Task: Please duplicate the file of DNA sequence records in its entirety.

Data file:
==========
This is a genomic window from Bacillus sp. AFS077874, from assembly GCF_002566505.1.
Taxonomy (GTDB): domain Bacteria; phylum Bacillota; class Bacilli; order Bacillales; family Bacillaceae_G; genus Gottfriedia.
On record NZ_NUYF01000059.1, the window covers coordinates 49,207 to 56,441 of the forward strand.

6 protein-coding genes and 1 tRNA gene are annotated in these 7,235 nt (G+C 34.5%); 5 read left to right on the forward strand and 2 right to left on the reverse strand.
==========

This is a genomic window from Bacillus sp. AFS077874, from assembly GCF_002566505.1.
Taxonomy (GTDB): domain Bacteria; phylum Bacillota; class Bacilli; order Bacillales; family Bacillaceae_G; genus Gottfriedia.
On record NZ_NUYF01000059.1, the window covers coordinates 49,207 to 56,441 of the forward strand.

6 protein-coding genes and 1 tRNA gene are annotated in these 7,235 nt (G+C 34.5%); 5 read left to right on the forward strand and 2 right to left on the reverse strand.